Thursday, September 06, 2012

New Orleans 7 years later: A tale of 2 cities

7 years after Katrina New Orleans still struggles to rebuild

Lower 9th 7 years later: Frustration, Robert Spriggens has fond memories of the Lower Ninth Ward. He grew up there and later came to own several properties in the neighborhood. In the seven years since Hurricane Katrina and the subsequent levee failures, Spriggens has fixed up his properties, but said he has not seen much done to the city's infrastructure there. "Seven years later, they're still fixing it," he said. "The frustration is, that I look at other parts of the city and I see so much progress being made. I look down here and I see very little."
The concerns are shared by others in the Lower Ninth Ward, who shared their thoughts with three city council members during a neighborhood meeting on Saturday. Among them was the brand-new District E Council Member Freddie Charbonnet. "The issues are really endless, but this was a good meeting because I think we now have some structure," Charbonnet said. The biggest complaint for many in the Lower Ninth Ward, also happens to be a major infrastructure and bureaucratic challenge: street repairs. "The street hasn't been repaired," said resident Leeonise Smith. "Our foundation is cracking because of the traffic."
Please watch the video they don't show you or talk about this!

This is what they want you to see and think: For New Orleans It's Been Anything But Easy, But The Big Easy Is Back, Post-Katrina Style: New Orleans is a city dependent on tourism, and the reality, though few outside of the city bothered to notice at the time, was that the historic French Quarter suffered minimal damage from Katrina. Then again, nobody wanted to party on Bourbon Street while local residents suffered a few blocks away.Kelly Schultz, VP of communications for the New Orleans Convention and Visitors Bureau, said that was the biggest problem: How do you convince people that it's OK to come back to New Orleans?

The physical damage to the greater city was unfathomable, but the brand damage, too, was enormous. For years, Schultz said, there were "so many misperceptions" around the world. Armed with an $8 million federal grant, the New Orleans CVB unleashed a massive marketing campaign in 2007 to dispel all myths. One ad featuring a jazz trumpeter declared, "Soul is Waterproof," while another showing a tourist at the aquarium, stated, "To Be Clear, This Is The Only Part Of New Orleans Still Underwater."
Not exactly

This was and is reality in NOLA:

Katrina natural disaster man made catastrophe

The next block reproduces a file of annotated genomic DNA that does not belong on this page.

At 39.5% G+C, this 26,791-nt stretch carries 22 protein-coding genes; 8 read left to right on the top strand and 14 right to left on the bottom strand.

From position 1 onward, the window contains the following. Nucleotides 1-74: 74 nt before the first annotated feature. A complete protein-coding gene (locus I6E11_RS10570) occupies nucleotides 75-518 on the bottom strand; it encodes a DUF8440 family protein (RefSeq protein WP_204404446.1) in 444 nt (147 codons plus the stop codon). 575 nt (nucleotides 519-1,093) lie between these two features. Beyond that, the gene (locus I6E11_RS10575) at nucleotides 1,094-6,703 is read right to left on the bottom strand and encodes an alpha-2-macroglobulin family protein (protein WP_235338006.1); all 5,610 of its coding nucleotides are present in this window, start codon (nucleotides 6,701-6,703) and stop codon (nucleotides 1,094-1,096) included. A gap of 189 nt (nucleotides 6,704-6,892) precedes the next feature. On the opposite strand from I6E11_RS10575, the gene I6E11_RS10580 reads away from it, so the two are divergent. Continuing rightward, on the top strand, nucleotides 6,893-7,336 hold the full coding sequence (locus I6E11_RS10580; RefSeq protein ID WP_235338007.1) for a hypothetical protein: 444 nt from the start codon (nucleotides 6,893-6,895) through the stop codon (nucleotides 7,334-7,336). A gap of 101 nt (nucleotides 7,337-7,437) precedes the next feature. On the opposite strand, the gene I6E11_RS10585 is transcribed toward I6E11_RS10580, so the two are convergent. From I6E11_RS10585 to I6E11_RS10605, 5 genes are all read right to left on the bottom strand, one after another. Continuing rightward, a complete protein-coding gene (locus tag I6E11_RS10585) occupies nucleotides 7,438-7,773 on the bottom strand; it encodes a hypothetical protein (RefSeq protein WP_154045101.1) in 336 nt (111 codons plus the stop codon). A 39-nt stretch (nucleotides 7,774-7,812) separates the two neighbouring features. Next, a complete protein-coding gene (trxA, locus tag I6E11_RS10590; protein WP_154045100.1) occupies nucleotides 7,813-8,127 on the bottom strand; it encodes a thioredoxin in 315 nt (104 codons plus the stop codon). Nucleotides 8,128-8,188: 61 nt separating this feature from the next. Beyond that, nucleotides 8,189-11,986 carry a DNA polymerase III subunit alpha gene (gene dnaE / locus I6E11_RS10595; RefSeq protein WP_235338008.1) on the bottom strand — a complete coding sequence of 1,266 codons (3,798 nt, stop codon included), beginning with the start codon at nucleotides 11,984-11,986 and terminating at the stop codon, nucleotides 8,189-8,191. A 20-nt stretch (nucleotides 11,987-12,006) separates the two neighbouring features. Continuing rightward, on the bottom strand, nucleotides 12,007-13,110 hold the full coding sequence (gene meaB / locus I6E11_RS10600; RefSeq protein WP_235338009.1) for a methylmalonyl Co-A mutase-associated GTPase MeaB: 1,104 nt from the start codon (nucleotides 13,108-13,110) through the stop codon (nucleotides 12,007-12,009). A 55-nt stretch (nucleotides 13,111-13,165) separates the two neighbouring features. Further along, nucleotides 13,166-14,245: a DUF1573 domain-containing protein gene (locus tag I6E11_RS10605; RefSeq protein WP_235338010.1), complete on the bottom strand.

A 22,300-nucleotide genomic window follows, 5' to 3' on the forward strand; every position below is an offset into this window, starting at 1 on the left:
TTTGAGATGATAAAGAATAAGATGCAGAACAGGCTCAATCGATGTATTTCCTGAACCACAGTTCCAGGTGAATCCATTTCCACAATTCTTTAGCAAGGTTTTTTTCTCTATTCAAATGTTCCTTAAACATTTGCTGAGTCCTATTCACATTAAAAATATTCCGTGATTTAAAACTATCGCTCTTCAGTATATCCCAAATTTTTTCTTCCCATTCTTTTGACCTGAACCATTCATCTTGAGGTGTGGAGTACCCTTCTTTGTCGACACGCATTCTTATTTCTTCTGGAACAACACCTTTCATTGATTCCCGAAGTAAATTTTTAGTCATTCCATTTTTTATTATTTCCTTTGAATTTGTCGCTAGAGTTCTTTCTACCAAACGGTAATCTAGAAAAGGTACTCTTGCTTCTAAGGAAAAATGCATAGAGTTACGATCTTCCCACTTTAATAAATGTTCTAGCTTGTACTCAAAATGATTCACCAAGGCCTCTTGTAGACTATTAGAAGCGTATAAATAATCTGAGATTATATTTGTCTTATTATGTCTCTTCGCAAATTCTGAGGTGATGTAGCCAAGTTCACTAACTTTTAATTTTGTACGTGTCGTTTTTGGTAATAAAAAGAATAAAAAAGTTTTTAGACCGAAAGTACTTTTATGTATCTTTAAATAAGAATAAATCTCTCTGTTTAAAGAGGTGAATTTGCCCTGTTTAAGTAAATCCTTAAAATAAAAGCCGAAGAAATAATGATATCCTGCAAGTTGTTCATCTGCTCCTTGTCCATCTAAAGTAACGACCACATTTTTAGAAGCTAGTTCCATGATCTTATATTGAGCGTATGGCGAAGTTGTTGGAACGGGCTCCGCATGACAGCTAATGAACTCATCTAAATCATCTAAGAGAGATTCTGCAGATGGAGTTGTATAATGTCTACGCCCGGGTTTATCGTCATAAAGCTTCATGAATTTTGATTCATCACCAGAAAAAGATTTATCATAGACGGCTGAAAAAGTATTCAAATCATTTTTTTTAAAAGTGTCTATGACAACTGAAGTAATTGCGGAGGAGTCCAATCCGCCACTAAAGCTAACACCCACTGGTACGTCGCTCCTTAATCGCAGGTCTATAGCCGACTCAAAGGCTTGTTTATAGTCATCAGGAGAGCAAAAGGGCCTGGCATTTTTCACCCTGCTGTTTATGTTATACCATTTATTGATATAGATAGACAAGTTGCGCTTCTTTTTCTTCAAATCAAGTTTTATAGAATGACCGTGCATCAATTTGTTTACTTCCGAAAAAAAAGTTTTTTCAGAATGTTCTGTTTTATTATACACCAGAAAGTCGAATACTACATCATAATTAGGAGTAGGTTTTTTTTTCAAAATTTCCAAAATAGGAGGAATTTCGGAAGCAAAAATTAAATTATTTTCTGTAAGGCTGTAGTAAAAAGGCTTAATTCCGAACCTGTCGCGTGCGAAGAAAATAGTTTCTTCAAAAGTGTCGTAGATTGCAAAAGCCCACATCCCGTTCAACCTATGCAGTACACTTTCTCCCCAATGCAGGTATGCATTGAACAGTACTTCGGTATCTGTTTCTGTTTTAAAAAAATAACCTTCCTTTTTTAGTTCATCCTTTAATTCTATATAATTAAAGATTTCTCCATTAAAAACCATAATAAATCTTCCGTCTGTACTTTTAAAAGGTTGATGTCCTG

Government aid to Katrina residents often helped the most affluent, Lower Ninth Ward: Still Recovering, they rebuilt the New Orleans they wanted not the one we had

Census Finds Hurricane Katrina Left New Orleans Richer, Whiter, Emptier What a surprise huh? NOT!

New Orleans population nearly 30 per cent lower than before Hurricane Katrina It has been 7 years but we were right on!

I thought it appropriate to resurrect a blog I posted 9/25/05 in order to put a couple recent stories into perspective. To start with, it was surprising to me to find out that New Orleans even had a levee board especially in light of the damage incurred. You would have thought their job would be to secure the levees.

After Katrina: A tale of two recoveries

Government aid to Katrina residents often helped most affluent

Just to illustrate, this was 2 years ago and it is still and never will be recovered.Lower 9th still recovering There is good reason for it and as you know, it was on purpose.

We know now how sad a state of repair some of the levees were in. Instead of repairing the levees they established an Airport and a marina. Authorities also played a role in establishing a floating casino, top of the line fiber optic system, and spent 2.4 million on a Mardis Gras fountain and left the 9th street levee in the poorer area of the city in particular in a state of disrepair.

This was all nice for businesses and the elite whose areas suffered relatively light damage. The poor did suffer the brunt of Katrina and Rita. The devastation to these people in the first place occurred because of criminal neglect by authorities and local officials on every level. I contended that this natural disaster was allowed to clean out New Orleans of what the elite thought of as undesirable elements and failed for years to do it themselves.

Now the are largely out with many choosing to stay out. I contended that the wealthy elite, largely white, and the politicians will now be able to rebuild for their own interests. We thought New Orleans might now become a Republican city. This all seemed a distinct possibility especially with the French Quarter, the Convention Center, and the Garden District, were all largely high and dry and largely intact.

It seemed obvious that the poor sections were now cleaned out and the housing projects "Republicans could never get rid of" gone compliments of Mother Nature and not God as Mayor Nagin ridiculously stated, and supposedly not from any design of mans. Along with these areas went much of Mayor Nagin's ill mentioned chocolate aspect of New Orleans.

We knew that enough of the poor and the blacks if you will, will be back for whatever reason primarily to service the needs of industries, the wealthy elite and politicians, and various business interests. then reading a story in the NY Times that New Orleans might be rebuilt whiter and smaller it looks like the thoughts expressed more than 7 years ago were right on target.

James Joiner
Gardner, Ma

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